Throughout his retirement, John Hick, the Philosopher of Religious Pluralism, collated a collection of papers in his home office, which had built up over the course of his career. Until now, the contents of this collection remained unknown.

The collection totals 40 boxes of material and has been donated by the Hick family to the Cadbury Research Library at the University of Birmingham. It is a remarkable collection, which contains a lifetime’s work, including: unpublished manuscripts, journal articles, lectures, interviews on VHS and DVD, sermons, and diaries which he kept during his work with the Community Race Relations Committee, and SACRE (Standing Advisory Council on Religious Education).

Of particular interest have been the correspondences Hick has kept with his former colleagues, interlocutors, critiques as well as other notable figures. Some of these correspondences include letters written, to use Hick’s own words, in ‘almost undecipherable’  handwriting from Norman Kemp Smith, Donald MacKinnon, and Ramu Gandhi. Further letters are from other key figures in Hick’s life, including: T. E. Jessop, H. H. Farmer, H. H. Price, Wilfred Cantwell Smith, Peter Heath, and Paul Knitter. There are other letters from some notable figures such as: John A. T. Robinson, Karen Armstrong, and Desmond Tutu. A few of the letters contain quite a fierce exchange, noting in particular those between Hick and Antony Flew, Don Cupitt, Charles Hartshorne, and the then Cardinal Ratzinger. The John Hick Estate and the Spalding Trust have generously funded my research into the archived papers.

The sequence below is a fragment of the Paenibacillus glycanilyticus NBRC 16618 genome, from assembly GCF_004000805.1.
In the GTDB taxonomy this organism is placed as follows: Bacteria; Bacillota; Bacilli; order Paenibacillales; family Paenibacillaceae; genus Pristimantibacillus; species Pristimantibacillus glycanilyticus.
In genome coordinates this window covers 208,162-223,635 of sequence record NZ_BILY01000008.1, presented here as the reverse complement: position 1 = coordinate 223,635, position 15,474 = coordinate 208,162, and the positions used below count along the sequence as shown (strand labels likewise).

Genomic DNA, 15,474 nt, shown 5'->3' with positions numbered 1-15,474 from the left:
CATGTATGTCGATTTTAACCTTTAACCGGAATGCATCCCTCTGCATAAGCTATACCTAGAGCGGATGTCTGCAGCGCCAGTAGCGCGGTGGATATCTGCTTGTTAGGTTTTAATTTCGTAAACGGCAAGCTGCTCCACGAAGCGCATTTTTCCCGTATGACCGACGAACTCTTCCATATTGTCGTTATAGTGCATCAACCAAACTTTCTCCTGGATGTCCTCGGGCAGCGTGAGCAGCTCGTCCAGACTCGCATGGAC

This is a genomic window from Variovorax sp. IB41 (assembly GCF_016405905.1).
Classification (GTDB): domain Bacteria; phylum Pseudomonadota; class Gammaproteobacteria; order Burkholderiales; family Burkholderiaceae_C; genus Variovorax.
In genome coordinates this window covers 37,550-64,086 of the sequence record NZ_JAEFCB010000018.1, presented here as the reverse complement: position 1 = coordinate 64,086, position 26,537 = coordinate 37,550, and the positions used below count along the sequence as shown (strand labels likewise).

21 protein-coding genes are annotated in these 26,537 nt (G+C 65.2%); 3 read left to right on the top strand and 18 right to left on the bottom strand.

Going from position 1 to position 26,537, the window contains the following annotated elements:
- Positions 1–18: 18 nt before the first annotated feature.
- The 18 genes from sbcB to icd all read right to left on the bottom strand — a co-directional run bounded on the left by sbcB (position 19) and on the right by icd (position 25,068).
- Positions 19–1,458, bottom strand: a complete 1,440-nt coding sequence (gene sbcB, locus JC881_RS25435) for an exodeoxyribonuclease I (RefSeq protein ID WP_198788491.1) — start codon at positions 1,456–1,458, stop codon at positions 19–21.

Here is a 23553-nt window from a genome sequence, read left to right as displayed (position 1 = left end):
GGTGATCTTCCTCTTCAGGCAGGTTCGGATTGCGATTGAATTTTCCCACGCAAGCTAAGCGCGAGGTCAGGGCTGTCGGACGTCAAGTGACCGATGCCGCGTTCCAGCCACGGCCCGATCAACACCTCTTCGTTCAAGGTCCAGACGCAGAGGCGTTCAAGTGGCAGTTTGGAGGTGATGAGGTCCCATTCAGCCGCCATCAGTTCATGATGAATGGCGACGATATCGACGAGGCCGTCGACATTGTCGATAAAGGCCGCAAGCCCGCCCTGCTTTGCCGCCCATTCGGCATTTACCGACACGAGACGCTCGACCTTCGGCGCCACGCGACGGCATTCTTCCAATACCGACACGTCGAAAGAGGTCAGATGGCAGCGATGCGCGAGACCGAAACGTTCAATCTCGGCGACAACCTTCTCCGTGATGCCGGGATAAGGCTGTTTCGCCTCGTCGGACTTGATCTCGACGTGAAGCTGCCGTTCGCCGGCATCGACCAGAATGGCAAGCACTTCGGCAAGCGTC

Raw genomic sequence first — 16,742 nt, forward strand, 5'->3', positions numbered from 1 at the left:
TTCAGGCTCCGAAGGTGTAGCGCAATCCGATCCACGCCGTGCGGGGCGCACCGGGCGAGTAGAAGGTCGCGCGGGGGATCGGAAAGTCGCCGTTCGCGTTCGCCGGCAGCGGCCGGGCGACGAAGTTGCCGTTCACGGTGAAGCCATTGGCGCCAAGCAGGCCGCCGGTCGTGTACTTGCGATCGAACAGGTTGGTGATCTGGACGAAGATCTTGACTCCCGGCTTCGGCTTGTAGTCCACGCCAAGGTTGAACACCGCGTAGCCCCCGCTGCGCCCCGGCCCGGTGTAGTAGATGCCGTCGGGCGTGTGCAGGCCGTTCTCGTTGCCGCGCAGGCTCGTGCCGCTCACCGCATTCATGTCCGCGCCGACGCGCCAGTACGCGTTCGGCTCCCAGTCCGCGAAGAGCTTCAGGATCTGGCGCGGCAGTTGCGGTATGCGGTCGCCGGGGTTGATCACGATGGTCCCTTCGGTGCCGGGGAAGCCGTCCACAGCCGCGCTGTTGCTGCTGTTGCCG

Thomas William Ruston (PhD student, Department of Philosophy)